The Supreme Court is expected to rule later this week or next week on whether Aereo -- the start-up service that streams local TV signals on the Internet via remote antennas -- is legal or violates copyright law.
Launched in 2012 with backing from media mogul Barry Diller, Aereo is available in several major cities across the United States including New York. It offers customers access to a cloud-based digital videorecorder that holds up to 60 hours of content and the service costs $8 to $12 a month.
Aereo does not disclose the number of subscribers it has. Broadcasters charge that they need to be compensated by Aereo, otherwise the company is engaging in copyright theft.
While broadcasters -- including CBS, Fox, ABC and NBC -- are hopeful that the Supreme Court will side with them, if not they won't be throwing in the towel.
Fox and CBS have made noise about switching their broadcast networks to cable channels. CBS has also suggested creating its own version of Aereo.
But more likely to happen if Aereo prevails in court is that the broadcasters will seek other legal or regulatory roadblocks.
One approach may be to try to force Aereo to comply with the same rules that require cable and satellite operators to have to negotiate with local TV stations in order to carry their signals.
Currently, over-the-top providers are not regulated as multichannel video programming distributors (MVPD). That means they are immune from certain Federal Communication Commission regulations including retransmission consent, which gives local broadcasters the ability to charge a distributor a fee for carrying their signals.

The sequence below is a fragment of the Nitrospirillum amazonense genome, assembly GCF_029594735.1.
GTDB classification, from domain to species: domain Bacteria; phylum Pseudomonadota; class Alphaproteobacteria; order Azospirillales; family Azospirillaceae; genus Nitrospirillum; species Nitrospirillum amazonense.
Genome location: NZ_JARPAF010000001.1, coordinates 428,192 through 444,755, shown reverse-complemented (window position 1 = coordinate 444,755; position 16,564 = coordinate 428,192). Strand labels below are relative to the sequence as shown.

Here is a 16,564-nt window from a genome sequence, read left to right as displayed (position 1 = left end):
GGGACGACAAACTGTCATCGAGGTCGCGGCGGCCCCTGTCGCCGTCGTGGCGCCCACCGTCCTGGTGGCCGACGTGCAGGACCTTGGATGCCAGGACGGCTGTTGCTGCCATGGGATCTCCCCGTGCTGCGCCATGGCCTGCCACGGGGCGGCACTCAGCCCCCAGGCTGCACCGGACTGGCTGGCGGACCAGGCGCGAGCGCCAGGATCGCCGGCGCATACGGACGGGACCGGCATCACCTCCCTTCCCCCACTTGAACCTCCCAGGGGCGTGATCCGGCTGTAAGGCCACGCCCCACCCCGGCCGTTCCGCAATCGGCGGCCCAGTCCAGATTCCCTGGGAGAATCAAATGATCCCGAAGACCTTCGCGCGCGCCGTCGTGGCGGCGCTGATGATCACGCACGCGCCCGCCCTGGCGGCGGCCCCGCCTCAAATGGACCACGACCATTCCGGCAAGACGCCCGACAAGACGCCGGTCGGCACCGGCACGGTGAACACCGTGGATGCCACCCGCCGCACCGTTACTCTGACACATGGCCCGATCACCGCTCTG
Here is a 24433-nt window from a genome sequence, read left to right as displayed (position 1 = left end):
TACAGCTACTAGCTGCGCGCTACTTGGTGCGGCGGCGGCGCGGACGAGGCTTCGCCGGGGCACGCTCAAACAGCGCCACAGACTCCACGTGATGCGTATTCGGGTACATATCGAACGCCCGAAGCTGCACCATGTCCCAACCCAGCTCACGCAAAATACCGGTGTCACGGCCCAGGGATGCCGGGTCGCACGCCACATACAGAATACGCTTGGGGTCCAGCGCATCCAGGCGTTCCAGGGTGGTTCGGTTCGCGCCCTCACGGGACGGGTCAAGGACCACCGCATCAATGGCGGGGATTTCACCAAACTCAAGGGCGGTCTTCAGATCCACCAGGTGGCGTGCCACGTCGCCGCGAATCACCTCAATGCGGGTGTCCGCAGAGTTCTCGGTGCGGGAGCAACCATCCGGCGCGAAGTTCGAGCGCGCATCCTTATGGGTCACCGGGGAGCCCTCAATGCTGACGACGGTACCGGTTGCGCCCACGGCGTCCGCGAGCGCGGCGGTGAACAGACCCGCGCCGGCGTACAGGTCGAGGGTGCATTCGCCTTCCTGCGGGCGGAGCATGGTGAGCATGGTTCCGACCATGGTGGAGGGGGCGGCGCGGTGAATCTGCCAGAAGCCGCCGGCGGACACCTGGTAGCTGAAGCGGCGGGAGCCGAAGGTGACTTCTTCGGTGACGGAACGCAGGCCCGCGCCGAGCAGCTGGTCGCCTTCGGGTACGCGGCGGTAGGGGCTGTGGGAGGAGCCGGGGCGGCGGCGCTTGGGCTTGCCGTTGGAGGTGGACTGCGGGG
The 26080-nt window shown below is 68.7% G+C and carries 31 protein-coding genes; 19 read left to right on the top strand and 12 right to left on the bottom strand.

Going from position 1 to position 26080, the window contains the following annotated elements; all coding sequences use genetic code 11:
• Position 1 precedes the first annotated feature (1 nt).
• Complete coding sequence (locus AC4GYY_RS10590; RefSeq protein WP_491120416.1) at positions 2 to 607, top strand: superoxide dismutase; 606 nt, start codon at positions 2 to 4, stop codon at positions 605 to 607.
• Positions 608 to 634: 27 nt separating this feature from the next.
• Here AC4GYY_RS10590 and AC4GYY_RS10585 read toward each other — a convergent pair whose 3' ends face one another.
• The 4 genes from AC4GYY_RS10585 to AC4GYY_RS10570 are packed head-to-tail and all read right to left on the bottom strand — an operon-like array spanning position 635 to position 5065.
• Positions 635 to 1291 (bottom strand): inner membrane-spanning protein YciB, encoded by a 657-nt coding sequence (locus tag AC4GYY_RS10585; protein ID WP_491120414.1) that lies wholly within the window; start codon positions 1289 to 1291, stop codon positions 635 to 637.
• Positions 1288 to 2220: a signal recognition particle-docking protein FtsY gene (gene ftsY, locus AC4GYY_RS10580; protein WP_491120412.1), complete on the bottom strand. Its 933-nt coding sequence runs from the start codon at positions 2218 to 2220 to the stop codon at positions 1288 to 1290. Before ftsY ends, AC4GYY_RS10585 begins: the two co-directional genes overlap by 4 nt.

The key difference between an over-the-top service and a traditional MVPD is that the former uses the public Internet to distribute content while the latter uses facilities they own or control.
In 2012, the FCC said it was looking into whether it needed to change what defines an MVPD. However, that proceeding has been idle since then.
The industry is divided about whether OTTs should be regulated as traditional MVPDs. Some distributors, including DirecTV, told the FCC that if an OTT is going to compete with MVPDs, they should be regulated the same way.
The FCC should "establish a level playing field where competitors operate under a core set of common rights, protections and obligations," DirecTV said.
But others, including NBC parent Comcast Corp., said OTTs should not be viewed as MVPDs. Its rationale was that it is a growing platform that should not be burdened by the regulatory commitments that traditional cable and satellite operators are required to fulfill.